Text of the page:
The Deathly Embrace: Orientalism and Asian American Identity

By Sheng-Mei Ma | Go to book overview

CHAPTER SIX
“Chinese and Dogs” in
The Hundred Secret Senses
The Primitive à la New Age

New Age

Marianna Torgovnick's Gone Primitive: Savage Intellects, Modern Lives (1990) takes the pulse of the contemporary world in such a way that it sheds light on Amy Tan:

[A]n essential fact of urban life in the last decades of the twentieth century: its polyglot, syncretic nature, its hodgepodge of the indigenous and imported, the native and the foreign. In the deflationary era of postmodernism, the primitive often frankly loses any particular identity and even its sense of being “out there”; it merges into a generalized, marketable thing — a grab-bag primitive in which urban and rural, modern and traditional Africa and South America and Asia and the Middle East merge into a common locale called the third world which exports garments and accessories, music, ideologies, and styles for Western, and especially urban Western, consumption. (37)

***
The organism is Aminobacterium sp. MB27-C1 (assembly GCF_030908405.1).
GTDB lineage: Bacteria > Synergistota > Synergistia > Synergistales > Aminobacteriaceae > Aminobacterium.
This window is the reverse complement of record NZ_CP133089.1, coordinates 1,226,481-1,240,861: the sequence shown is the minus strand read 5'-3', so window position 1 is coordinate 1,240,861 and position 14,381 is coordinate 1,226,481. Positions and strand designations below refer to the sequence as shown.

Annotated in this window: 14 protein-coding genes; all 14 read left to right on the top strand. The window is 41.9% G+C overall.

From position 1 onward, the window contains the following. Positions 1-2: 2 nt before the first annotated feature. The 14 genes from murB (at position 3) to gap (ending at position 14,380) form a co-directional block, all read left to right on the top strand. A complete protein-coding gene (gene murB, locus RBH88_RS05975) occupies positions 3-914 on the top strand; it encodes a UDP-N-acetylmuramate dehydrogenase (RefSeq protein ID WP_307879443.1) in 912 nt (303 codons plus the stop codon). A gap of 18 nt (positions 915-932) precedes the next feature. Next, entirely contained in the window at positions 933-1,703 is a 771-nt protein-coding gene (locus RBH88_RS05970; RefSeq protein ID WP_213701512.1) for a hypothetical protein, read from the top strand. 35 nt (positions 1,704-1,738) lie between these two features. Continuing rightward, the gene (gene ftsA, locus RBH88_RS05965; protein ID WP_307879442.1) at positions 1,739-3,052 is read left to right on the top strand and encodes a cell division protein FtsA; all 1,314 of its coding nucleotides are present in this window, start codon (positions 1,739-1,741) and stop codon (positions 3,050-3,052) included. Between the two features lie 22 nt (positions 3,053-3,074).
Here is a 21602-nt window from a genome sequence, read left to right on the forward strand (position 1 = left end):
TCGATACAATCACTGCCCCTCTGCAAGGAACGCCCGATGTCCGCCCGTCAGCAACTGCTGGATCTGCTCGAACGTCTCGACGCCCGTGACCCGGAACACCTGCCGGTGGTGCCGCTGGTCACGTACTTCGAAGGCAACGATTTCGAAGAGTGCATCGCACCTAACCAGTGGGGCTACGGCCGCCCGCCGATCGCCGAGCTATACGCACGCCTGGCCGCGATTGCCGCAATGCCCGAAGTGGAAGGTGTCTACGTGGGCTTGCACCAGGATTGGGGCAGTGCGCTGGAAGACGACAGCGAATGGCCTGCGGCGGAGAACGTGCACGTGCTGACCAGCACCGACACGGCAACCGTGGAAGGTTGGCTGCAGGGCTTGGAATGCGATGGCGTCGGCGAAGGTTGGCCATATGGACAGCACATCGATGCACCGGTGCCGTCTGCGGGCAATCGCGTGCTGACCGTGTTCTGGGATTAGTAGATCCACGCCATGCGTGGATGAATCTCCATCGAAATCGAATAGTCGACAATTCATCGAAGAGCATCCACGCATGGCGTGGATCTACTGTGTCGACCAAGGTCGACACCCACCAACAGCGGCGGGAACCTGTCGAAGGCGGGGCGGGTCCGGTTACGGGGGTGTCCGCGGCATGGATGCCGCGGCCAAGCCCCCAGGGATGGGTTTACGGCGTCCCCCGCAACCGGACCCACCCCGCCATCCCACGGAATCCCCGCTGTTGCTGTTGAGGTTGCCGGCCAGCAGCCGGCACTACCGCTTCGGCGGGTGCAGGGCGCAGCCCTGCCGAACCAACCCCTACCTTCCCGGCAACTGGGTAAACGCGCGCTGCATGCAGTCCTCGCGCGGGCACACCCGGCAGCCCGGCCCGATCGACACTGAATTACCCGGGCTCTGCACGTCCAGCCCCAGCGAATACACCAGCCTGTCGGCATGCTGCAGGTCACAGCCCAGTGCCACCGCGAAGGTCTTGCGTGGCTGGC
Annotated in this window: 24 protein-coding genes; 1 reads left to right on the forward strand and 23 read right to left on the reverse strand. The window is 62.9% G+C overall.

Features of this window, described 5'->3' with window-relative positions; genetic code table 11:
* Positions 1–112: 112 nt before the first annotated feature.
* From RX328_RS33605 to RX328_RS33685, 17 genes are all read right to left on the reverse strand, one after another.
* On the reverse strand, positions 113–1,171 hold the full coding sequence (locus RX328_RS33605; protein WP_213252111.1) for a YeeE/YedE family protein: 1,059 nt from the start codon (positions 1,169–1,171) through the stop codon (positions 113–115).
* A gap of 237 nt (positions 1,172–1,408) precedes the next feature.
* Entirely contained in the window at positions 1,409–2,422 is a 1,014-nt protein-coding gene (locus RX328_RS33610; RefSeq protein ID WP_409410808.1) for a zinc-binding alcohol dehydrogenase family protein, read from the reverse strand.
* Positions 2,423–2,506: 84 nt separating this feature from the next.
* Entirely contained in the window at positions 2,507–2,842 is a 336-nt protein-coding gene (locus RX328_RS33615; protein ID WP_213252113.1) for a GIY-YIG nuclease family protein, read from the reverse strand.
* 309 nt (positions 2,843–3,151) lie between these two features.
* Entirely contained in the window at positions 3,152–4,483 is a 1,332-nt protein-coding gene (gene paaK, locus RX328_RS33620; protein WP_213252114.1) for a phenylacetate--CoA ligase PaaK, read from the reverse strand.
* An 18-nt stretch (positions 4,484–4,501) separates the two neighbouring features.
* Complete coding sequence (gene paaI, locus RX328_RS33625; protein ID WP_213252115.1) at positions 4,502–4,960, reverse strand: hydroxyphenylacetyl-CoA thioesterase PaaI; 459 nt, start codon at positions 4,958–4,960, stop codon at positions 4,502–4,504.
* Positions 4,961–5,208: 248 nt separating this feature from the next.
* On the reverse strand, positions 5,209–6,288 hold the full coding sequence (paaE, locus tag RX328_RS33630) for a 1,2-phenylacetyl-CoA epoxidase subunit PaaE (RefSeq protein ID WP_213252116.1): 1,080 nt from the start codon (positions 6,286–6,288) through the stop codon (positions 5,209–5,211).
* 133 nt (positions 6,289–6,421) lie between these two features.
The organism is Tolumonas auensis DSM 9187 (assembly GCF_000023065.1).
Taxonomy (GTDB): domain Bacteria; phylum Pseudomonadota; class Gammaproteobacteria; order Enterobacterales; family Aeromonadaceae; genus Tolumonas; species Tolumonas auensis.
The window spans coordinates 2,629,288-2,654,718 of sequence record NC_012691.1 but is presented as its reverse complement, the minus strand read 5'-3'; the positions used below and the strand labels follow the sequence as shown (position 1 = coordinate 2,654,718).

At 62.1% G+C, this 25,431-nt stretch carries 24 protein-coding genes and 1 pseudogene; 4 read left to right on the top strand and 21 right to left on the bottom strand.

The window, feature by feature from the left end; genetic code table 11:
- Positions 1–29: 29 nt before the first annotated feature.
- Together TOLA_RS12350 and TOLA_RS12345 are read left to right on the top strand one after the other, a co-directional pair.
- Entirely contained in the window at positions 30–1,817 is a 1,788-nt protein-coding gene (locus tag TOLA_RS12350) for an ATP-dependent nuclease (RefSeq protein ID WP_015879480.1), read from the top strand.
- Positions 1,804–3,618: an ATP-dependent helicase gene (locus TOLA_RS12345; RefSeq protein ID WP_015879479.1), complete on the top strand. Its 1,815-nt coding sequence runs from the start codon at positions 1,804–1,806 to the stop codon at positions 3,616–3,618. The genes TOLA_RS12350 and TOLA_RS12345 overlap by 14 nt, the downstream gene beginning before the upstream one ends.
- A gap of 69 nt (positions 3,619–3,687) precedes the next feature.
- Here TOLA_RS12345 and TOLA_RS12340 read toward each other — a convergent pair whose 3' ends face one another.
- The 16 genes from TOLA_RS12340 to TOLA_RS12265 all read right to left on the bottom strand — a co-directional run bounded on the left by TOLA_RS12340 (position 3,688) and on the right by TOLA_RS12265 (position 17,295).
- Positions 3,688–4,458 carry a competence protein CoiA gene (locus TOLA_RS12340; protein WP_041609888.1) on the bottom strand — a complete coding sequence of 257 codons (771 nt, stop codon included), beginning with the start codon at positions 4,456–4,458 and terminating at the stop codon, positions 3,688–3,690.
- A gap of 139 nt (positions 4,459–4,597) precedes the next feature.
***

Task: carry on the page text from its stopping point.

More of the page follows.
Reified and atomized in economies of advanced technology, the “Western” self feels drained, in need of recharging or healing in a spiritual sense, for which purpose the “primitive” Third World cultures are deployed. Simultaneously marked by its bestial savagery and spiritual transcendence, the primitive other is made to coalesce the physical with the metaphysical. In The Hundred Secret Senses (1995), imbued with such an ethos, the ethnic other's faculties of sight, hearing, taste, smell, and touch, as well as the capacity to feel, are intensified by fusions with animal senses and instincts in order to, paradoxically, invoke the hidden, essentialist, and extrasensory human soul. Tan's version of primitivism

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